President Barack Obama meets today with Senate Majority Leader Harry Reid in the Oval Office -- days after Reid said he opposed legislation critical to a trans-Pacific trade pact.
Obama is seeking so-called fast track negotiating authority to move the pact. But many Democrats oppose giving him the authority, which would require Congress to act on the trade deals negotiated by the administration by a yes-or-no vote, without the ability to make any changes.
Reid said he opposed fast-track authority and that lawmakers should not push for it now.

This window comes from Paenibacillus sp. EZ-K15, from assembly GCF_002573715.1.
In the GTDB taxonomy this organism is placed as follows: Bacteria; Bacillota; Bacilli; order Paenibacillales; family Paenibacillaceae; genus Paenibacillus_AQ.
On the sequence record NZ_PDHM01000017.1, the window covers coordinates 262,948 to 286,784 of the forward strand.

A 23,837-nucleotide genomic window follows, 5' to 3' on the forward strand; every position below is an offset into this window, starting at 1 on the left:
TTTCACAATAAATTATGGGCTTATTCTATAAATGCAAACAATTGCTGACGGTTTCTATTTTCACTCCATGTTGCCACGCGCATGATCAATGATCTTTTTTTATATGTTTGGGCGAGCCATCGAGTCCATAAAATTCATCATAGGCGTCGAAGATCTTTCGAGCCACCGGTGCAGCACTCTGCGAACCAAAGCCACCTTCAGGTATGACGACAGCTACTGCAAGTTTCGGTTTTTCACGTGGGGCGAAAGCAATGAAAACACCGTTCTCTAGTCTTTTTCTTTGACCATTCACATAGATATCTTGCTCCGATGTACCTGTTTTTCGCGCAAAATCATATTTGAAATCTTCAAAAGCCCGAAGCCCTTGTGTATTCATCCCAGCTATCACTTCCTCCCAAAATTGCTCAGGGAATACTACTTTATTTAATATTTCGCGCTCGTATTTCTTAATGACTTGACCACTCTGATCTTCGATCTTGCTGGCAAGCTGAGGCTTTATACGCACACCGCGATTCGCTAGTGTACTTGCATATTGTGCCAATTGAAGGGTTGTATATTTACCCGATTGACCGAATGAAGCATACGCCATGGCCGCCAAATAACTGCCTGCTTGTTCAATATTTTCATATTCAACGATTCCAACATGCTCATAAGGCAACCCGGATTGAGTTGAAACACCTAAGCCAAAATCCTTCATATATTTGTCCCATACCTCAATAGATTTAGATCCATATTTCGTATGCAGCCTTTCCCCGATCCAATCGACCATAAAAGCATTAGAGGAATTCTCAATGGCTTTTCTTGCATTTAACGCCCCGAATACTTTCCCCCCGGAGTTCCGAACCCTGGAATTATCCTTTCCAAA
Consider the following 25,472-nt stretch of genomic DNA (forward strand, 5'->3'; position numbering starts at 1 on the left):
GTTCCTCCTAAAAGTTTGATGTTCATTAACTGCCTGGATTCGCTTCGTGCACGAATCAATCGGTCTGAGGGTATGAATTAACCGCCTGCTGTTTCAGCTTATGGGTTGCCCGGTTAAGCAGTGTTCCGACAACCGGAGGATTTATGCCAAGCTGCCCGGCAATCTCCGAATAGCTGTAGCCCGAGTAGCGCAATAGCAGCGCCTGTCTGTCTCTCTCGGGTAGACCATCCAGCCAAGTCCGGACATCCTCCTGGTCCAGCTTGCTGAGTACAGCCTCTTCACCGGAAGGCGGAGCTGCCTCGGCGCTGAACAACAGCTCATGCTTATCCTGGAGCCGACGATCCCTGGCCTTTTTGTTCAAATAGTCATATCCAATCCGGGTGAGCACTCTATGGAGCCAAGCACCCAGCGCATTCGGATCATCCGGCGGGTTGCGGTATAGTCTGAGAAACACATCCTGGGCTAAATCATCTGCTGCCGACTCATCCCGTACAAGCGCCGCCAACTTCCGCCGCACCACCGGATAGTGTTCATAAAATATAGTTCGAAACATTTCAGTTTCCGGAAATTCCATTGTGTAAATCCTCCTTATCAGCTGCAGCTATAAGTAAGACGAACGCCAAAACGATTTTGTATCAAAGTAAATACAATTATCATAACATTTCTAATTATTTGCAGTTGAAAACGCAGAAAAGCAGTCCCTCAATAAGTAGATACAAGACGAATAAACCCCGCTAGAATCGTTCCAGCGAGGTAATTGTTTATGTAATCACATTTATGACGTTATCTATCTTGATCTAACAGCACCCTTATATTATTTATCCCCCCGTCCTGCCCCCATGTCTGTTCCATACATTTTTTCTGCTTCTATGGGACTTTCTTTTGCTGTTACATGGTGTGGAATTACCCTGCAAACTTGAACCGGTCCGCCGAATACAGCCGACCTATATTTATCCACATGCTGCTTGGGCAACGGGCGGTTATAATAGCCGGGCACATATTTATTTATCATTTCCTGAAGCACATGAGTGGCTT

Obama in his State of the Union address called on a reluctant Congress to give him the special trade-promotion authority saying that with 98 percent of our exporters small businesses, new trade partnerships with Europe and the Asia-Pacific would help create jobs.
"We need to work together on tools like bipartisan trade promotion authority to protect our workers, protect our environment, and open new markets to new goods stamped 'Made in the USA,' " Obama said in the speech before both chambers of Congress. "China and Europe aren’t standing on the sidelines. Neither should we."
White House Press Secretary Jay Carney wouldn't say what the two men would talk about during the meeting, but called trade an "important issue" for Obama.
"If we can successfully bring to conclusion trade agreements with Europe and Asia, that's good for American workers, good for the American economy," he said.